Retirement Plans

    • IRA Contributions. Prohibit IRA contributions when balances in all IRAs and defined contribution plans exceed $10 million, for single filers with taxable income over $400,000 and married taxpayers with taxable income over $450,000.
    • Required Minimum Distributions. Require higher minimum distributions when retirement accounts exceed $10 million in the prior year, with an additional amount required to be distributed to bring accounts down to $20 million.
    • Roth conversions. Eliminate Roth conversions for IRAs and employer plans for single taxpayers with taxable income over $400,000 and married taxpayers with taxable income over $450,000.

    Outlook

    Speaker Pelosi has expressed optimism that a compromise will be reached within her own party soon, but it will not be a $3.5 trillion package. Expect that it will be reduced substantially to get the centrist Senators to sign on. Pelosi said the savings will come not from cutting programs but instead from limiting their duration. With a lower cost bill, the pressure to raise taxes is reduced, so these proposed tax increases may be further reduced as negotiations continue.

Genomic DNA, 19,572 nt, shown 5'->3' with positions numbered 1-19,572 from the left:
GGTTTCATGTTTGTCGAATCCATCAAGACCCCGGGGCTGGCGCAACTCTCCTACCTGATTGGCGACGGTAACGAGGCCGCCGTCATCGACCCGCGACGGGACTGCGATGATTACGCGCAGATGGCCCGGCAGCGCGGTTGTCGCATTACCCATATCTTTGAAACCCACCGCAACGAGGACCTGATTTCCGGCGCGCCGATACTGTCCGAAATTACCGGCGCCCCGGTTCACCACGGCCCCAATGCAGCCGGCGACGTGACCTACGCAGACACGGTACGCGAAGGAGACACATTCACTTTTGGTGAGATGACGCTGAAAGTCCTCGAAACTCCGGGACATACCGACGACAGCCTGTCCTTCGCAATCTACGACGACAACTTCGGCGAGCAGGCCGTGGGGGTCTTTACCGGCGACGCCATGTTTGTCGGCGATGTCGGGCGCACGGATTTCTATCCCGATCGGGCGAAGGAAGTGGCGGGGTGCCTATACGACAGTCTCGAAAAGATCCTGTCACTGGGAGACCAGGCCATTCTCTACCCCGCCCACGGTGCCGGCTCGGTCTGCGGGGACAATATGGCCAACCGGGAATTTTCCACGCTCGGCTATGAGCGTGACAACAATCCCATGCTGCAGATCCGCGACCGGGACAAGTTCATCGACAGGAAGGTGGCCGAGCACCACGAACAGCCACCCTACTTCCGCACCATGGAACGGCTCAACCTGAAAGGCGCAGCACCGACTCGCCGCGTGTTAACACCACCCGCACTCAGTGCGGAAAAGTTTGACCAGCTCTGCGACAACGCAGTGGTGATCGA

The goal is to complete both the infrastructure and the reconciliation bills this Fall. The fate of both bills, however, is uncertain at this point but that could change rapidly. Frazier & Deeter tax professionals are watching developments carefully and can answer your questions.